Higher education, post-secondary education, or third level education is an optional final stage of formal learning that occurs after secondary education. Often delivered at universities, academies, colleges, seminaries, and institutes of technology, higher education is also available through certain college-level institutions, including vocational schools, trade schools, and other career colleges that award academic degrees or professional certifications. Tertiary education at non-degree level is sometimes referred to as further education or continuing education as distinct from higher education.
The right of access to higher education is mentioned in a number of international human rights instruments. The UN International Covenant on Economic, Social and Cultural Rights of 1966 declares, in Article 13, that "higher education shall be made equally accessible to all, on the basis of capacity, by every appropriate means, and in particular by the progressive introduction of free education". In Europe, Article 2 of the First Protocol to the European Convention on Human Rights, adopted in 1950, obliges all signatory parties to guarantee the right to education.
In the days when few pupils progressed beyond primary education, the term "higher education" was often used to refer to secondary education, which can create some confusion.〔For example, ''Higher Education: General and Technical'', a 1933 National Union of Teachers pamphlet by Lord Eustace Percy, which is actually about secondary education and uses the two terms interchangeably.〕
Higher education is an educational level that follows a completion of a school providing a secondary education, such as a high school, secondary school, or gymnasium. Tertiary education is normally taken to include undergraduate and postgraduate education, as well as vocational education and training. Colleges, universities, and institutes of technology are the main institutions that provide tertiary education (sometimes known collectively as tertiary institutions). Examples of institutions that provide post-secondary education are vocational schools, community colleges, independent colleges (e.g. institutes of technology), and universities in the United States, the institutes of technical and further education in Australia, pre-university colleges in Quebec, and the IEKs in Greece. They are sometimes known collectively as tertiary institutions. Completion of a tertiary education program of study generally results in the awarding of certificates, diplomas, or academic degrees.
Higher education includes teaching, research, exacting applied work (e.g. in medical schools and dental schools), and social services activities of universities. Within the realm of teaching, it includes both the ''undergraduate'' level, and beyond that, ''graduate-level'' (or ''postgraduate'' level). The latter level of education is often referred to as graduate school, especially in North America.
Since World War II, developed and many developing countries have increased the participation of the age group who mostly studies higher education from the elite rate, of up to 15 per cent, to the mass rate of 16 to 50 per cent.〔Trow, Martin (1973) Problems in the transition from elite to mass higher education. Carnegie Commission on Higher Education, Berkeley, http://www.eric.ed.gov/ERICWebPortal/search/detailmini.jsp?_nfpb=true&_&ERICExtSearch_SearchValue_0=ED091983&ERICExtSearch_SearchType_0=no&accno=ED091983, accessed 1 August 2013〕〔Brennan, John (2004) The social role of the contemporary university: contradictions, boundaries and change, in Center for Higher Education Research and Information (ed.)〕〔Ten years on: changing education in a changing world (Buckingham: The Open University Press), https://www.open.ac.uk/cheri/documents/ten-years-on.pdf, accessed 9 February 2014〕 In many developed countries, participation in higher education has continued to increase towards universal or, what Trow later called, open access, where over half of the relevant age group participate in higher education.〔Trow, Martin (2007) () Reflections on the transition from elite to mass to universal access: forms and phases of higher education in modern societies since WWII, Springer International Handbooks of Education volume 18, 2007, 243-280〕 Higher education is important to national economies, both as an industry, in its own right, and as a source of trained and educated personnel for the rest of the economy. College educated workers have commanded a measurable wage premium and are much less likely to become unemployed than less educated workers.〔Michael Simkovic, (Risk-Based Student Loans ) (2013)〕〔OECD, Education at a Glance (2011)〕 However, the admission of so many students of only average ability to higher education inevitably requires a decline in academic standards, facilitated by grade inflation. Also, the supply of graduates in many fields of study is exceeding the demand for their skills, which aggravates graduate unemployment and underemployment.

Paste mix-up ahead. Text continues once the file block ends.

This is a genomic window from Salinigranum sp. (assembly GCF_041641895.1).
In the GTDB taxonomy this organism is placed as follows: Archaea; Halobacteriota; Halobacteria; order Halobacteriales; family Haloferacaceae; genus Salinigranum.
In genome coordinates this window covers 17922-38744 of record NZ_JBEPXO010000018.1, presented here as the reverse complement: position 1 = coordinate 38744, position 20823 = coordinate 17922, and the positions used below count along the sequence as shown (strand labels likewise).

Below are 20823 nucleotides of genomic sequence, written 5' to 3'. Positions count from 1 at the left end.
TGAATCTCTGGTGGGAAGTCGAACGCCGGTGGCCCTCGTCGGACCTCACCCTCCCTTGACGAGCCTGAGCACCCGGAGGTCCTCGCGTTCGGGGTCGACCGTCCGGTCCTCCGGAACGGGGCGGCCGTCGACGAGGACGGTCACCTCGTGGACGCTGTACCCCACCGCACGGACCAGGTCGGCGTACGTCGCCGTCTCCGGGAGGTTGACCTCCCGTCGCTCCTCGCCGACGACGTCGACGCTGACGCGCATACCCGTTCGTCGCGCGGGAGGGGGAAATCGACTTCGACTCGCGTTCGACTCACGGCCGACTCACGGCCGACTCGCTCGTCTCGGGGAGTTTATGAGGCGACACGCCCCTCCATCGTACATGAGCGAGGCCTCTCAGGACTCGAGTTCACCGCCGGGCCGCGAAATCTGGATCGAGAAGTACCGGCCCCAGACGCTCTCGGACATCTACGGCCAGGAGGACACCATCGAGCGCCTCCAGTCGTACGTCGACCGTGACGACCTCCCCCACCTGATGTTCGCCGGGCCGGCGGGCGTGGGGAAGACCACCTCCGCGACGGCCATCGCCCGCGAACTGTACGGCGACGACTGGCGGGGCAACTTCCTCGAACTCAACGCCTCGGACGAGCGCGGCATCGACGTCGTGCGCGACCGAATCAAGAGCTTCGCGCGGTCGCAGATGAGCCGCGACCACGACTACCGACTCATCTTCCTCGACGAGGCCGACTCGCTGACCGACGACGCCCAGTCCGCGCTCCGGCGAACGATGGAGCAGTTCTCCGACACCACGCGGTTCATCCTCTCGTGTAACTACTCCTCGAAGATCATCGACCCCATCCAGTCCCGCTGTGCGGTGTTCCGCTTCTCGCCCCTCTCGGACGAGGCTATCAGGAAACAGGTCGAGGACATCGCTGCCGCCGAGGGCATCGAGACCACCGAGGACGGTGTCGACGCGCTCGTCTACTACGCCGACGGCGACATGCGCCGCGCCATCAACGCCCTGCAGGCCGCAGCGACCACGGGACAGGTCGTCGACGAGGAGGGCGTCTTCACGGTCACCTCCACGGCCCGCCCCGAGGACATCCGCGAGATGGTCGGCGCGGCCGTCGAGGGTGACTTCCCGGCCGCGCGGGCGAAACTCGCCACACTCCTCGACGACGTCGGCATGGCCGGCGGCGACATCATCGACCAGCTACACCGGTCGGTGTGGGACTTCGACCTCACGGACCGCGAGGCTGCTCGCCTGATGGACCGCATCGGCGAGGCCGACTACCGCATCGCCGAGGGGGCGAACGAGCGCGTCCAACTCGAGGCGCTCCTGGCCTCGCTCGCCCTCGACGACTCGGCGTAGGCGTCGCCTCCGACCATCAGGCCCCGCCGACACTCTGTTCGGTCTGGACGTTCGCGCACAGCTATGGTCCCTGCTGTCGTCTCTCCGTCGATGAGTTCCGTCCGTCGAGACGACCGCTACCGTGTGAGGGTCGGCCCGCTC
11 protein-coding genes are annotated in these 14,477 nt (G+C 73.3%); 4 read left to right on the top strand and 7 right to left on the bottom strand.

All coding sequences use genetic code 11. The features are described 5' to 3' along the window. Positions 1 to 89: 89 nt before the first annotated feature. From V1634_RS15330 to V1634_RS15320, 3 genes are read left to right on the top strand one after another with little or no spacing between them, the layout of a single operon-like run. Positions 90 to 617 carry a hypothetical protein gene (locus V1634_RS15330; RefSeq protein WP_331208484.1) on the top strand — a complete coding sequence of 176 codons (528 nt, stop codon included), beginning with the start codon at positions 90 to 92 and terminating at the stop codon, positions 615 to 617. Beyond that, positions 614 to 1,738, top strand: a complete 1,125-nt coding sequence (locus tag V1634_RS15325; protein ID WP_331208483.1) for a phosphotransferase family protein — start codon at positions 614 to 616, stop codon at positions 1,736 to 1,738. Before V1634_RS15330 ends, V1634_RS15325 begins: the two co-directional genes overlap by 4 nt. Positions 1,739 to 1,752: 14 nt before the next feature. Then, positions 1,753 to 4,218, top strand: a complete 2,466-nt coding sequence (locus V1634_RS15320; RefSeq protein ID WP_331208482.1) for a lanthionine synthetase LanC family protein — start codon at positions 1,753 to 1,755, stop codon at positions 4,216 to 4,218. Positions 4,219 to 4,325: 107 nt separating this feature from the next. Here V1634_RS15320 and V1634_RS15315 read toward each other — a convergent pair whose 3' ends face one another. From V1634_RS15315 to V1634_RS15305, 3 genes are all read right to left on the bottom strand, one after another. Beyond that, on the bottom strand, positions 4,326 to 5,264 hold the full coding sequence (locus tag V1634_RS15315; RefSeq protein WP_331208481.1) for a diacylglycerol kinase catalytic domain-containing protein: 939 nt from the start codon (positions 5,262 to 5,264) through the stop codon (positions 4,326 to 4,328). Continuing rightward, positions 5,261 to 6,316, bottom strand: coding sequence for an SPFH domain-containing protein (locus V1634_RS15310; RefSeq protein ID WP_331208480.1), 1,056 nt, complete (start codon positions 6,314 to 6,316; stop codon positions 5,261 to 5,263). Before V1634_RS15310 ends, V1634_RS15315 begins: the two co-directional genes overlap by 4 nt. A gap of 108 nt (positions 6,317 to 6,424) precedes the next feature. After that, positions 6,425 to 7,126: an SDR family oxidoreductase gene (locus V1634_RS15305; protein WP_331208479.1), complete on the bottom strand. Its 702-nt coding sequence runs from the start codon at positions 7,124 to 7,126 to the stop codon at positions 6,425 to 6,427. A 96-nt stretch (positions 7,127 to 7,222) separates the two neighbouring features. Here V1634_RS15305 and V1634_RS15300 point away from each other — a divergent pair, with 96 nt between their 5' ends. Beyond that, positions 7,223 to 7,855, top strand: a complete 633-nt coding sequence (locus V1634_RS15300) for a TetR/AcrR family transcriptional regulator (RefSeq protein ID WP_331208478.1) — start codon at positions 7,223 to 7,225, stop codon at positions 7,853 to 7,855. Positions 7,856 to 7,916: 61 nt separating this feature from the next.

Higher education in some countries, including the United States, Canada, the United Kingdom, and Ireland, specifically refers to post-secondary institutions that offer Associate's degrees, Bachelor's degrees, Master's degrees, Education Specialist (Ed.S.) degrees or Doctor of Philosophy (Ph.D.) degrees, or their equivalents, and also higher professional degrees in areas such as dentistry, law, medicine, optometry, pharmacology and veterinary medicine.
Such institutions may also offer non-degree certificates, which indicate completion of a set of courses comprising a body of knowledge on a particular topic, but the granting of such certificates is not the primary purpose of the institutions. Tertiary education is not a term used in reference to post-secondary institutions in the United States or Canada.
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